A subjective and non-exhaustive buyer’s guide to synchronised meeting and conferencing tools.
I wrote my first text on “standard software for cooperation” in 1999 (Stoller-Schai 1999) and my last buyer’s guide on synchronised tools 13 years ago (Stoller-Schai 2008); so it is time for another market overview. With the Covid pandemic, the market for web conferencing tools has exploded. Terms like “zooming”, “teaming” etc. have become well-established. Web conferencing is no longer limited to online meetings in which one participates simultaneously – i.e. synchronously – with camera and audio support. Today, web conferencing encompasses so much more than that. It is generally about all forms of simultaneous activities that take place via the internet. This includes learning processes, innovation processes, work meetings, informal exchange rounds, playful activities, simultaneous text writing, developing programme code, coaching and consulting, live support, and many others.
This article provides an overview of this expanded form of web conferencing; a “WebConferencing expanded”, if you will. It is a subjective and non-exhaustive selection of common tools and systems currently in use. There are simply too many tools and systems. It is hardly possible to present a comprehensive and conclusive list of tools and systems that would fall under the category of “WebConferencing expanded”, as the market is difficult to survey and not all tools and systems that exist are important in the DACH region. It can also be assumed that the market will continue to consolidate. Start-ups will emerge and, in some cases, go out of business again, established players will be bought up or no longer develop for a variety of reasons, and new innovative products are constantly being created.
What is meant by web conferencing? In the past (5-10 years ago), it was easier to define: WebConferencing refers to a system that allows me to communicate with others at the same time via the Internet – with video and audio support and with the possibility to share screen.
Now it has become a bit more complex: “WebConferencing expanded” stands for a whole range of tools and systems with which I can exchange information with others at the same time via the Internet. Video and audio support and the ability to share all kinds of screen formats have become standard. In addition, group work is possible such as writing together on digital whiteboards, the possibility to create surveys quickly and easily, to make results immediately visible, to work simultaneously on a digital artefact (document, design, presentation, business plan, programme code) or to move through digital 3D worlds together.
In short: “WebConferencing expanded” means the whole variety of collaborative activities with others via the internet – with all devices and on all screen formats
“WebConferencing expanded” means the whole variety
of collaborative activities with others via the internet
– with all devices and on all screen formats.
What does „collaboration“ mean?
Collaboration refers to simultaneous forms of cooperation. Collaboration can be defined as follows:
Definition of collaboration
“The direct and mutually influencing active engagement of two or more people towards common goals in order to solve or cope with a task or problem. This takes place within a jointly designed and negotiated context (shared meaning space, cooperative setting) in physical co-presence and using shared resources (collaborative action).” [Stoller-Schai 2003, 47]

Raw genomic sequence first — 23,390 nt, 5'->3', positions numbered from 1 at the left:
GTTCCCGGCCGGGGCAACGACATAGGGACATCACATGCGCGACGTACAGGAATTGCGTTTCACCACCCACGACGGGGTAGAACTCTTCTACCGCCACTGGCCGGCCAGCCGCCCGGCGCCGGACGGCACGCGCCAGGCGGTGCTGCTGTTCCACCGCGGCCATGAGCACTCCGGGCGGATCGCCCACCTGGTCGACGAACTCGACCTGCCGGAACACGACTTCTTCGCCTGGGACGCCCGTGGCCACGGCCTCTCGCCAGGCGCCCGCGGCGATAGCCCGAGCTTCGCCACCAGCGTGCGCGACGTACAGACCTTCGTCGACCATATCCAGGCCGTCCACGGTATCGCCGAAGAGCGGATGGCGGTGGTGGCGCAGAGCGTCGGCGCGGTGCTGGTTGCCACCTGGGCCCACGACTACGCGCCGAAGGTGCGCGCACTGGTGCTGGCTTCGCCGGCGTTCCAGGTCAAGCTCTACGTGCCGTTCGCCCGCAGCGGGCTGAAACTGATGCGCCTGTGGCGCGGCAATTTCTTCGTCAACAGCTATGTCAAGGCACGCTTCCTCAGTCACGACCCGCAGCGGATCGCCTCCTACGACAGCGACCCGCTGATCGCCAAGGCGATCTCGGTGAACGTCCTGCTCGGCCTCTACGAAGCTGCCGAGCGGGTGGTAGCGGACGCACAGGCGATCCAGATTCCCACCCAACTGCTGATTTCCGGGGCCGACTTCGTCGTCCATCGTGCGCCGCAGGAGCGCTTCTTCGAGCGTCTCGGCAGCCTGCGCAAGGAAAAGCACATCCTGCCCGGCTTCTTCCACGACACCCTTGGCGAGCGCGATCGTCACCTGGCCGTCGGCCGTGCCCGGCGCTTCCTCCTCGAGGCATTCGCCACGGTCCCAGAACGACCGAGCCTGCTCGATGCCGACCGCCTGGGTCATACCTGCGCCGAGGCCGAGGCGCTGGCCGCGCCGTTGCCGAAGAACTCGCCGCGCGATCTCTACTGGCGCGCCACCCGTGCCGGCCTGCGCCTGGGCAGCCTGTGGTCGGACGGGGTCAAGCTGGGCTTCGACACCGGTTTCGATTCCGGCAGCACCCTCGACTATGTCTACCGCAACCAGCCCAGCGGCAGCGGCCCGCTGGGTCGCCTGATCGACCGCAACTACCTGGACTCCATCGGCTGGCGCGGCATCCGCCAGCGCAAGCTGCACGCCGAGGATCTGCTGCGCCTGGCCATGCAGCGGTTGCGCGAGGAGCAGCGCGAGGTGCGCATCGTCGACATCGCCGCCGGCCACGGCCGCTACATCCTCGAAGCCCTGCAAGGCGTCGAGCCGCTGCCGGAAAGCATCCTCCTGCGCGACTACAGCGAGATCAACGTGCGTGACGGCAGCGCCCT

eCollaboration (or digital collaboration) is collaboration in a computer-mediated context. eCollaboration can be defined as follows:
Definition of eCollaboration (Digital Collaboration)
“The direct and mutually influencing active engagement of two or more people towards common goals in order to solve or overcome a task or problem. This takes place within a jointly designed and negotiated, computer-mediated context (shared meaning space, cooperative setting) and using shared resources.” [Stoller-Schai 2003, 47f.]
3. Example of „WebConferencing expanded“
“WebConferencing expanded” includes more than the classic web conferencing functions. There are now only a few things that cannot take place simultaneously via the internet. This also applies to haptic activities.
A good example is Lego® Serious Play® (LSP) workshops. It is true that online LSP workshops and face-to-face LSP workshops cannot be directly compared, as they must be structured and guided differently. But the experience of the last few months has shown that they can be conducted both online and face-to-face.
For online delivery, a whole range of tools and systems are needed to enable collaborative working. Fig. 1 shows how an online CSP workshop can be conducted:
- Each person involved builds and works on their own.
- The exchange among each other takes place in breakout rooms.
- Panel discussions are held together in the main room.
- Partial results are collected, evaluated, and prioritised on a digital whiteboard
- Shared models are created with the support of multiple camera setups and via audio instructions. This requires new set-ups and clearly guided collaborative building processes (Fig. 2).
This example, which is only briefly given here, should make it clear that in most cases, different tools and systems that complement each other are needed for differentiated learning and work scenarios.
Some important functions that are needed in such “WebConferencing expanded” scenarios are listed in the following table. Admittedly, it is a small list. There are numerous other functions that could be listed here and that could be used to classify and select synchronous meeting and conferencing tools.
The selection of functions listed here includes the essential activities that I believe are needed for differentiated learning and working scenarios:
4. Core applications and peripheral applications
What synchronised meeting and conference tools are currently available that offer the functions described above? Where can you get information? Which ones should you buy?
If you want to get a general overview, you would be well advised to have a look at Capterra’s website.
Capterra distinguishes at least four categories that point in the direction of “WebConferencing expanded: